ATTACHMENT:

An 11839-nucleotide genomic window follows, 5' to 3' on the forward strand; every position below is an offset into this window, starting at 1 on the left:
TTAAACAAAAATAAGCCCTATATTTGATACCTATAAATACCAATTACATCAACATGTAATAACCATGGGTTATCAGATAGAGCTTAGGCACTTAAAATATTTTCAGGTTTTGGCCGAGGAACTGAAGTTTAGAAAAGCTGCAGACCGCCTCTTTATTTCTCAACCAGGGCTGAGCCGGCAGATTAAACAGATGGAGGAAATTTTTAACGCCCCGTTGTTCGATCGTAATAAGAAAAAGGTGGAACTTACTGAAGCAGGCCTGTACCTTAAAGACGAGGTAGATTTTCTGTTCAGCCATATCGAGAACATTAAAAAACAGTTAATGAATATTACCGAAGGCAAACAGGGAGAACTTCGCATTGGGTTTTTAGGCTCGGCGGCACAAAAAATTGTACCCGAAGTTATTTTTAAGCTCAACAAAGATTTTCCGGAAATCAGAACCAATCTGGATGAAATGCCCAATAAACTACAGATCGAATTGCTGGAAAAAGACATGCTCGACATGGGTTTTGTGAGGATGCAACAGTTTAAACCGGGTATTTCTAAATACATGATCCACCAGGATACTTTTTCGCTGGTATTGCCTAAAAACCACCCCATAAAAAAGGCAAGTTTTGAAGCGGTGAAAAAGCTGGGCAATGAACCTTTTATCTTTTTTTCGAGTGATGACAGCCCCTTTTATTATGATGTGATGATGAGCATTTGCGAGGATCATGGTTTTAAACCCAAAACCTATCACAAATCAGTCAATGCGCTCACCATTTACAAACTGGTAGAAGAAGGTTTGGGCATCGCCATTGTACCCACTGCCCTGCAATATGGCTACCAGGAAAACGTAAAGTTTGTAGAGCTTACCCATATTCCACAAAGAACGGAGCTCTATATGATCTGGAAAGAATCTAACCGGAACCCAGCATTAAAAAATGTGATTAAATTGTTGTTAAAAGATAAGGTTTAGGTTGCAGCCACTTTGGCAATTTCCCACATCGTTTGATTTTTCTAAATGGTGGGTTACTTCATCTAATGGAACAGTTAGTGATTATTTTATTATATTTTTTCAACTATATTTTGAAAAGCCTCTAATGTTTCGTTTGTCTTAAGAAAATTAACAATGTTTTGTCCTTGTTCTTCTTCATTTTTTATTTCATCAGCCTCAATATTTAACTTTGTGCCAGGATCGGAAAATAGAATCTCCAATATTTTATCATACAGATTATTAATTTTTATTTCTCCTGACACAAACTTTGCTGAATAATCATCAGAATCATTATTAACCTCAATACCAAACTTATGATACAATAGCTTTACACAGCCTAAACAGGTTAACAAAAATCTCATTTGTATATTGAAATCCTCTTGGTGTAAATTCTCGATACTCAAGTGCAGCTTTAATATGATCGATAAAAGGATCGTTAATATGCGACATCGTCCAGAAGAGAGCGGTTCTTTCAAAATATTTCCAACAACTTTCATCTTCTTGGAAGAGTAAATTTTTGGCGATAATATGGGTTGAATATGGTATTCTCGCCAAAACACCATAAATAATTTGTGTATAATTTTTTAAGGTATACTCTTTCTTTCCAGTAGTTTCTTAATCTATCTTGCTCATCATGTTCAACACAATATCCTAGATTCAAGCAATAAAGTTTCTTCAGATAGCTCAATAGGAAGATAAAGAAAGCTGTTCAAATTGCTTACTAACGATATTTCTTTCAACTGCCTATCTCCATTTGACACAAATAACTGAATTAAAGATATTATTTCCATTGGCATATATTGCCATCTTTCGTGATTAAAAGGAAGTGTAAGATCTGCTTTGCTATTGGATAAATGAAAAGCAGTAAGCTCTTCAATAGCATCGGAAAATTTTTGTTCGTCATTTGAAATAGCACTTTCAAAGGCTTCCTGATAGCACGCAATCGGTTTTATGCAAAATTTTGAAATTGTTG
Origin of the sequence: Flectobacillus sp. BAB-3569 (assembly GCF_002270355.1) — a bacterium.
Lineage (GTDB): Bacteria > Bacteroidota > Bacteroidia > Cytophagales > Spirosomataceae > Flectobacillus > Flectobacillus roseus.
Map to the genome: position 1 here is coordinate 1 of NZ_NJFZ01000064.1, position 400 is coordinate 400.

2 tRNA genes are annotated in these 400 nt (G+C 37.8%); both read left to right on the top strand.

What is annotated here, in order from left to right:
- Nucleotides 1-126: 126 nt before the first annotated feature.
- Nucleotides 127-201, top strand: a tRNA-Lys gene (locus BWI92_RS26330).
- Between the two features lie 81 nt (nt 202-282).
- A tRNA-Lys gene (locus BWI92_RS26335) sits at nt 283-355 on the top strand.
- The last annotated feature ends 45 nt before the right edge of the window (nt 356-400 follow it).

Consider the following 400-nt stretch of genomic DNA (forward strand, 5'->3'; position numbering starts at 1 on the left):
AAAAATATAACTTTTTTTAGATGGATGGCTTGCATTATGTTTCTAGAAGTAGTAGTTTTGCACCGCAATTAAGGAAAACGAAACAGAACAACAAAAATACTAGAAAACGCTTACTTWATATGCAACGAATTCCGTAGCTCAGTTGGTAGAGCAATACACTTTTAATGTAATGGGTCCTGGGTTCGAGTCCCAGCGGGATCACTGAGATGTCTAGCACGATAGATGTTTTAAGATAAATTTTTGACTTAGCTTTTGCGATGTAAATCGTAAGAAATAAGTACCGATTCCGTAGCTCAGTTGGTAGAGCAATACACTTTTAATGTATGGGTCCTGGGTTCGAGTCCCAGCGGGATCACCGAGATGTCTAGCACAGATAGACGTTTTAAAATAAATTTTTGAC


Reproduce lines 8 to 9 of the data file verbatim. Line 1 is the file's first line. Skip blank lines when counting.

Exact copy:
- Nucleotides 1-126: 126 nt before the first annotated feature.
- Nucleotides 127-201, top strand: a tRNA-Lys gene (locus BWI92_RS26330).